Serving again as a judge for the local science fair, this author reflected on the year’s prior event and a project adjacent to the garlic-for-acne study discussed in the last edition of this column. The project was an attempt to measure the in vitro SPF of commercial products using photosensitive paper from a child’s hobby kit. Expecting to find a solar focus in this year’s entries, it was surprising to see submissions take a different direction—toward capturing the electricity generated by UV light. Both titanium dioxide and plant pigments were the absorptive molecules of interest, and demonstrations showed how their energy transfer abilities could be capture UV energy rather than just deflect it.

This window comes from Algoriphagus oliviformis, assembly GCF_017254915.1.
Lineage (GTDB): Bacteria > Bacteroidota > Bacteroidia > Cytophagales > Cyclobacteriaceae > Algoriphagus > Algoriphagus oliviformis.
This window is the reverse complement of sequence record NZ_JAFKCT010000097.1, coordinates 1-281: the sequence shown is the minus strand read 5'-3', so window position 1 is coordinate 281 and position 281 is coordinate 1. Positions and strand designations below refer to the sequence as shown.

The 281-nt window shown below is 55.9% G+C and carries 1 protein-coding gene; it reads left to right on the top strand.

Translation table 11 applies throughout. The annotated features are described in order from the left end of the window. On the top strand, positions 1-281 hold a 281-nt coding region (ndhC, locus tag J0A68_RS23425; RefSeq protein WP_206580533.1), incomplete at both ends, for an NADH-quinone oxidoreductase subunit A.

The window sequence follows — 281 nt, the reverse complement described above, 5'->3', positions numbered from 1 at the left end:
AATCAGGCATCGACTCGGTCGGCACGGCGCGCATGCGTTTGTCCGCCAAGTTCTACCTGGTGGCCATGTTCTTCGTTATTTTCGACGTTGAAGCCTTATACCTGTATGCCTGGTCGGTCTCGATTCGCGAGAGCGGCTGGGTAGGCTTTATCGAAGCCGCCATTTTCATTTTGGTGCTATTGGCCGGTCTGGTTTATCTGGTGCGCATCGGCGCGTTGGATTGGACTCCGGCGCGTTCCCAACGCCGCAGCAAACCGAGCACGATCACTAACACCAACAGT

In contrast, the industry continues to seek protection from the sun without chemical reactions on the skin, in the body or in the environment. A keynote lecture from the most recent International Federation of the Societies of Cosmetic Chemists (IFSCC) Conference in Thailand identified four challenges to address for eco-friendly photoprotection, including: improving consumer understanding of adequate sun protection, increasing compliance by formulating more esthetic products, increasing unit effectiveness of actives in products to minimize environmental impact, and improving assessment methods for predicting ecotoxicity to guide formulation.1 These key points comprise a good framework from which to build new products that balance individual consumer needs with effects on both the user and the environment. Natural formulations offer one avenue of approach to meet these challenges.